2 The people walking in darkness have seen a great light.
On those living in a pitch-dark land, light has dawned.
3 You have made the nation great;
you have increased its joy.
They rejoiced before you as with joy at the harvest,
as those who divide plunder rejoice.
4 As on the day of Midian, you’ve shattered the yoke that burdened them,
the staff on their shoulders,
and the rod of their oppressor.
5 Because every boot of the thundering warriors,
and every garment rolled in blood
will be burned, fuel for the fire.
6 A child is born to us, a son is given to us,
and authority will be on his shoulders.
He will be named
Wonderful Counselor, Mighty God,
Eternal Father, Prince of Peace.
7 There will be vast authority and endless peace
for David’s throne and for his kingdom,
establishing and sustaining it
with justice and righteousness
now and forever.
The zeal of the Lord of heavenly forces will do this.
In this text prophesying the birth of the Messiah, there are many pieces to get drawn into: the gift of light in darkness, shattering the burdening of yoke and the promise of an established and sustained justice and righteousness eternally.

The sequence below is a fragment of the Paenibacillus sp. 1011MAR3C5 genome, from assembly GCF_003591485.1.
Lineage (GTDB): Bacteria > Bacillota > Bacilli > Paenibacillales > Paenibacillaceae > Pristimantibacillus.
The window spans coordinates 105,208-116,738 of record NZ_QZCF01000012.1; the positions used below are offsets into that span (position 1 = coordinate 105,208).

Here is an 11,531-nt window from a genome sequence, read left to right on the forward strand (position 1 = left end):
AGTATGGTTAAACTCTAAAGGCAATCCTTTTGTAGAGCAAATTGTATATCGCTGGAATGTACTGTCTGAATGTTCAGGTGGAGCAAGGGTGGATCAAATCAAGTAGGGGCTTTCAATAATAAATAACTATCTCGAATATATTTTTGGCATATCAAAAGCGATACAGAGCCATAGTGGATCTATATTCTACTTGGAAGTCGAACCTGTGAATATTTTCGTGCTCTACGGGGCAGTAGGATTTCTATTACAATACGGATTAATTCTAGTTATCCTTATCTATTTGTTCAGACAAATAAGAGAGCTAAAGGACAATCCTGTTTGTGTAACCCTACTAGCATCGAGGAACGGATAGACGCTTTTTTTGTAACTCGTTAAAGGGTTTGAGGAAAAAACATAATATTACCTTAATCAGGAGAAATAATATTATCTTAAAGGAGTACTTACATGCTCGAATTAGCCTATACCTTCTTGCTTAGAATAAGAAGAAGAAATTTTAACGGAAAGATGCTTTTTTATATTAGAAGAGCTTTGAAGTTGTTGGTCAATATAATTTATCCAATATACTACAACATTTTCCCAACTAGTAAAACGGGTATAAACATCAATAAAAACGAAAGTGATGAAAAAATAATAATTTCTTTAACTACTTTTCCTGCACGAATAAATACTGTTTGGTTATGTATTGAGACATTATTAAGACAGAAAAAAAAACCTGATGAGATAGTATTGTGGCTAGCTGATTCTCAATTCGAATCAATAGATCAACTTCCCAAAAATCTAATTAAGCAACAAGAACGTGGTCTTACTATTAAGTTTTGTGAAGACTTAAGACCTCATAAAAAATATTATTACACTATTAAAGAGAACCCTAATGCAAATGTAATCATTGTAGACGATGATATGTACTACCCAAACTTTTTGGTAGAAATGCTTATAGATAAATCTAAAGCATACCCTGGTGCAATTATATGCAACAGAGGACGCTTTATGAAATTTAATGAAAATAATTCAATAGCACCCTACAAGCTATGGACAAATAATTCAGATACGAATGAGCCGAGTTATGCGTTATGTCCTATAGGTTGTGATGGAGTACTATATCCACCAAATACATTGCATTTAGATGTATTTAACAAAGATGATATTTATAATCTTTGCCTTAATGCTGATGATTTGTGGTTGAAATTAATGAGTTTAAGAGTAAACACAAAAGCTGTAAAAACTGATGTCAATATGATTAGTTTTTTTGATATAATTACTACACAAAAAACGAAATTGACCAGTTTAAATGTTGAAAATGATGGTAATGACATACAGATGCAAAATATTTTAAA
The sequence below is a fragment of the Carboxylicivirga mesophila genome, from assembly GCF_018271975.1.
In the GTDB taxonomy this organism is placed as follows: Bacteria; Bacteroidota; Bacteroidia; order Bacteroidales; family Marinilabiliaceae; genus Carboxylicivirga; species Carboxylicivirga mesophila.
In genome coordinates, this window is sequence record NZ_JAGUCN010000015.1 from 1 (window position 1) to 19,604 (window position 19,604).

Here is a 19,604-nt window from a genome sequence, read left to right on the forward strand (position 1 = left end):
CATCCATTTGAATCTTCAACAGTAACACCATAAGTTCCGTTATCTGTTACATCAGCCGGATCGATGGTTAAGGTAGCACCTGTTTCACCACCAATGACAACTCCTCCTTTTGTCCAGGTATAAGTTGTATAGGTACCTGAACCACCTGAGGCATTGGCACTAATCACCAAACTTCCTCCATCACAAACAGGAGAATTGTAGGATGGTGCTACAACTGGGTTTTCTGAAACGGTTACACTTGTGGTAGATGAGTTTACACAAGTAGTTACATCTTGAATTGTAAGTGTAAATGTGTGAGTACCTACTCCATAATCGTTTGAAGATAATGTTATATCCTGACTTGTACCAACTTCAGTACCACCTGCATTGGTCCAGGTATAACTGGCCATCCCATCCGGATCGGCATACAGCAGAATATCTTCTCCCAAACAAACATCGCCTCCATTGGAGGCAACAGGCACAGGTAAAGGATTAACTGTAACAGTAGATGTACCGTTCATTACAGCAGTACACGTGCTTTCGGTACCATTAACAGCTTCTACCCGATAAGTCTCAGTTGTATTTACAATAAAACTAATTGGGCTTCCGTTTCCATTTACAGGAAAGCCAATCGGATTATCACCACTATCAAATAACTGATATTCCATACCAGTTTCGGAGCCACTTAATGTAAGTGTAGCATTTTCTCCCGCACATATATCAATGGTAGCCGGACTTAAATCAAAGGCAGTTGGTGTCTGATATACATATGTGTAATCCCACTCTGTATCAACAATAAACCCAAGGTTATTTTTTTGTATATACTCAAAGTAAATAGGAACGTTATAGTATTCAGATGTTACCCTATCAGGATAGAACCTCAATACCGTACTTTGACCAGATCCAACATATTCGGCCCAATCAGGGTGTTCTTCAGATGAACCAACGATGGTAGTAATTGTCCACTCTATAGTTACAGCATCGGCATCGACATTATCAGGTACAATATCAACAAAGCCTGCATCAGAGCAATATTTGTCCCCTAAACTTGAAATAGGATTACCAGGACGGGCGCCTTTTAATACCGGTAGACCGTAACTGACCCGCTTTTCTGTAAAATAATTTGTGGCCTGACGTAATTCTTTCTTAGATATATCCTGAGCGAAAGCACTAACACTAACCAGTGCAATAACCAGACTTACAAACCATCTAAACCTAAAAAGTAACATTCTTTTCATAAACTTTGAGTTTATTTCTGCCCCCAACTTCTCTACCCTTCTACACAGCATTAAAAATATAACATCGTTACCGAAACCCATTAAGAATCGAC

I love, though, any text where the writer attempts to put to words a name for God. We see many beautiful, lyrical names for God throughout scripture, but here we are given four that we may have heard before: Wonderful Counselor, Mighty God, Eternal Father and Prince of Peace.
Wonderful, mighty, eternal, peaceful.
Depending on the source, the name for God in the Torah has been noted as being YHWH (the Hebrew written language contains no vowels). This is considered the holiest of God’s names and many of the Jewish tradition do not say it aloud. It’s also considered unspeakable in its nature of being made up of non-articulated sounds. That is to say rather, that it is breathed. There’s no way, then, to pronounce God’s name, we can only breathe God’s name.
Despite the magnificent names we give God, they are never all-encompassing. There’s no way for us, in the limitations of language, to be able to fully identify God with a name. But our breath, the indicator of life, as being the name of God – this is compelling to me. Particularly when thinking about it in this time of Christmas, where God as Christ breathes the same breath we do.
By Rachel Callender
For Pondering & Prayer
I invite you to take a few moments, close your eyes and intentionally think about your inhale an exhale. Image each inhale and exhale being a syllable for God’s name, and give thanks.
Prayer: God of Life, you have given us each breath and the capacity to breathe who you are in and through us constantly. As we stop and breathe in the last days of 2020, remind us of your presence as we look into a new year. Amen.